Understanding The Body’s OS: The Autonomic Nervous System

If your body were a computer, the autonomic nervous system would be its operating system. The autonomic nervous system regulates a variety of organs and bodily functions, ensuring that they work properly. Thanks to the autonomic nervous system, your heart beats, your lungs breathe, and various other body processes occur without your conscious effort. Disorders of the autonomic system can put your health gravely at risk, but there are medical devices and equipment that can help detect and treat problems with this indispensable system.

The autonomic nervous system directs a variety of internal organs, including the heart, lungs, stomach, kidneys, liver, kidneys, blood vessels, and various glands. Some common bodily functions governed by the autonomic nervous system include:
  • Heart rates
  • Breathing rates
  • Metabolism
  • Urination
  • Saliva production
  • Sexual response
  • Body temperature
  • Production of tears
  • Digestion
  • Defecation
  • Balance of water and electrolytes
  • Sweat Production

There are two divisions of the autonomic nervous system: the parasympathetic and sympathetic divisions. When the autonomic nervous system gets information about the body and environmental conditions affecting it, two things will typically happen. The sympathetic division will respond by stimulating body processes, such as speeding up the heart rate or contracting the pupils – or the parasympathetic division will respond by inhibiting these processes.

One of the better-known bodily processes controlled by the autonomic nervous system is the fight or flight response. This is a physiological reaction to a perceived threat or traumatic event. When human fight or flight responses are triggered, the adrenal medulla produces a variety of hormones that may amp up energy levels or strength.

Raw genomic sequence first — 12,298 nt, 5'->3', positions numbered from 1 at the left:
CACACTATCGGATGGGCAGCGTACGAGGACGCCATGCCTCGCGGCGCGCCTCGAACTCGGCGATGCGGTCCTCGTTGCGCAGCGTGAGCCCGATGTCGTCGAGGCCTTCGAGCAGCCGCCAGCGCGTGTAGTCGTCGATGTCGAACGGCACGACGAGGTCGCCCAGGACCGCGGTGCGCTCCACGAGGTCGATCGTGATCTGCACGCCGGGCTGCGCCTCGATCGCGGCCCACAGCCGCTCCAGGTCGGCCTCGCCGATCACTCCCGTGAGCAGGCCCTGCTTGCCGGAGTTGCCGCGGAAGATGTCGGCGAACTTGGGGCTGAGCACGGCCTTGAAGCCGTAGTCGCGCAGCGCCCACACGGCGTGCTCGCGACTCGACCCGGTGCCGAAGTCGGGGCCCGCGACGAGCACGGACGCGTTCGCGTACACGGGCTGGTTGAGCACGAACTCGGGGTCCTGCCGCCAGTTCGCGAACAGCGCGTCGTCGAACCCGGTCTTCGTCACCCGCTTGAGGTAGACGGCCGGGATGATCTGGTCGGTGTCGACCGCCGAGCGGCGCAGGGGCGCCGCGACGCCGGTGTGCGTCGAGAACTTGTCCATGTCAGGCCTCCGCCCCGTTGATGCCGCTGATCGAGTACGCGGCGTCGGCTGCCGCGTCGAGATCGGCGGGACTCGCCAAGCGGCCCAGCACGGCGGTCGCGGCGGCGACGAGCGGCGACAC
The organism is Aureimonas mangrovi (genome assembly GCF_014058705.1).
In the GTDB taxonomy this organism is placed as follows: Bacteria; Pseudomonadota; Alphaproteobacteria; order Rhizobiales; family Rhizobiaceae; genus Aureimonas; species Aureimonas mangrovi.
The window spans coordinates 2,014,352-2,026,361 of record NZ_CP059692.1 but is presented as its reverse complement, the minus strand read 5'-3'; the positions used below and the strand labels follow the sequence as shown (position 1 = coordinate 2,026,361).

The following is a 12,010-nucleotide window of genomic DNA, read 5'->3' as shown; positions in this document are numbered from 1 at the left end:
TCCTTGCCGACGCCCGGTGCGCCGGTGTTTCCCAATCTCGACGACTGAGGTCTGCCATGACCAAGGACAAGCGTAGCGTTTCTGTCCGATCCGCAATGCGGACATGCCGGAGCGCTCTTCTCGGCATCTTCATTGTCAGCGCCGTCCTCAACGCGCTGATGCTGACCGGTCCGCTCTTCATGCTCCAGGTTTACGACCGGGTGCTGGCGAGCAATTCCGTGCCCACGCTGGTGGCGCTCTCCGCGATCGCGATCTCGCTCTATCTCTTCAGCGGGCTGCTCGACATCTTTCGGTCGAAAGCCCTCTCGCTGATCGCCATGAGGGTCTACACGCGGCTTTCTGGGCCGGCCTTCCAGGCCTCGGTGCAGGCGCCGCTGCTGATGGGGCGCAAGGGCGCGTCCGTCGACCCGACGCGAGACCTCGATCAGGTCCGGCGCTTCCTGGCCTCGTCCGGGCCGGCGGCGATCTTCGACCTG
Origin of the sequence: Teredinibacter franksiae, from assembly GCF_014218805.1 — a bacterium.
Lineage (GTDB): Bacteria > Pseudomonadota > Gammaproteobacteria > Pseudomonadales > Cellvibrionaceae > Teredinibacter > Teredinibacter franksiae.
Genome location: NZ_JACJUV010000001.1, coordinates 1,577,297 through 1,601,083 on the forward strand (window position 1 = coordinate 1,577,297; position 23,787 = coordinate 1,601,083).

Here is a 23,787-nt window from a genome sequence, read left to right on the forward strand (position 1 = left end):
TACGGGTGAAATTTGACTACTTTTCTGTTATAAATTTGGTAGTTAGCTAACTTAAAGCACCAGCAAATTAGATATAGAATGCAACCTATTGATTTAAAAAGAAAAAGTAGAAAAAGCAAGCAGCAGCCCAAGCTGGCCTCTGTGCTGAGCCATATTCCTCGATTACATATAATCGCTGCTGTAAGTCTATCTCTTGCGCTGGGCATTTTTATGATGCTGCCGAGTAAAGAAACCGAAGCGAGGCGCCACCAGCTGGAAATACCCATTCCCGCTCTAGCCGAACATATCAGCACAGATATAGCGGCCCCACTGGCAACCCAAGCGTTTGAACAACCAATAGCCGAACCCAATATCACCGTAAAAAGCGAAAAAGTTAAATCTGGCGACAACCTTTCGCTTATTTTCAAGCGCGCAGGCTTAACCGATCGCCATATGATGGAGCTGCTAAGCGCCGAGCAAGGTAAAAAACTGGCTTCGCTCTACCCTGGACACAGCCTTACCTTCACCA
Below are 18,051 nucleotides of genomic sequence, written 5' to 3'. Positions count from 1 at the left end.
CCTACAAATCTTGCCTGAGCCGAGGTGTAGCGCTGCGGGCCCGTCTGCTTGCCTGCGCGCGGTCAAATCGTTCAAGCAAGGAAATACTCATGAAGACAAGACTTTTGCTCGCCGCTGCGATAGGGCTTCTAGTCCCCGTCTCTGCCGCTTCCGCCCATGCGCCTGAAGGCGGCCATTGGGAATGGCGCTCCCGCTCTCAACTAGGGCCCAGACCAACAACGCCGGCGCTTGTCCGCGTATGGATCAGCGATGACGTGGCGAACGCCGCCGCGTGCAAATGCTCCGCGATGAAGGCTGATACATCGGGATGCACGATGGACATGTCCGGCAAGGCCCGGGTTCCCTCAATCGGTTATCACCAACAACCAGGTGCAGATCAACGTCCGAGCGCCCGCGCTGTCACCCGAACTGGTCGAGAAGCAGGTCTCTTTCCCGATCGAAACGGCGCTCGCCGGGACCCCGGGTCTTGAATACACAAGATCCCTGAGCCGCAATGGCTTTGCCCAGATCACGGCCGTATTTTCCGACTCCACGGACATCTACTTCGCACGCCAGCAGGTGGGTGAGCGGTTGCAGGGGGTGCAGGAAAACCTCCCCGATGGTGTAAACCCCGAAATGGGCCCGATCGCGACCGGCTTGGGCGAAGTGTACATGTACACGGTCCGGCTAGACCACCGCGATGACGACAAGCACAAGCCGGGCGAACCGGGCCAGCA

Two nerve cells form the primary components of an autonomic nerve pathway. One cell is housed in the spinal cord or brain stem and is connected by nerve fibers to the other cell, which can be found housed in a cluster of nerve cells referred to as an autonomic ganglion. Ganglia for the sympathetic division are typically found near the spinal cord, while ganglia for the parasympathetic division are found near the organs with which they connect. Nerve fibers from the ganglia connect them to the organs they regulate.

The autonomic nervous system communicates via neurotransmitters - chemical messengers produced by the body. The two chemical messengers used by the autonomic nervous system are acetylcholine and norepinephrine. Cholinergic fibers secrete acetylcholine, while adrenergic fibers secrete norepinephrine. Acetylcholine is typically used in parasympathetic effects, while norepinephrine is commonly used for sympathetic responses. Acetylcholine is sometimes used to cause sympathetic effects, however.

Common Disorders of the Autonomic Nervous System

There are a number of problems that can occur with the autonomic nervous system, and many of them can have serious health effects, including heart problems, blood pressure problems, erectile dysfunction, and difficulty breathing, among others. Autonomic nervous system disorders can occur on their own, or they may be a symptom of another illness, such as Parkinson's disease or diabetes. Special medical devices are often used to detect these disorders.

Autonomic dysfunction occurs when nerves of the autonomic nervous system are damaged. The disorder may affect all or just a part of the ANS. In many cases, the conditions that cause damage to the ANS are temporary and can be reversed. In other circumstances, the conditions are permanent and will likely grow worse over time.

Some types of autonomic nervous system disorders include:
  • Multiple System Atrophy - Multiple System Atrophy, or MSA, is a deadly form of autonomic dysfunction. The disorder resembles Parkinson's disease, but develops at a faster rate. Patients diagnosed with multiple system atrophy typically have a life expectancy of just five to 10 years from their diagnosis. No cure is known, and no treatment available can halt its progression. Most people diagnosed with this rare disorder are age 40 or above.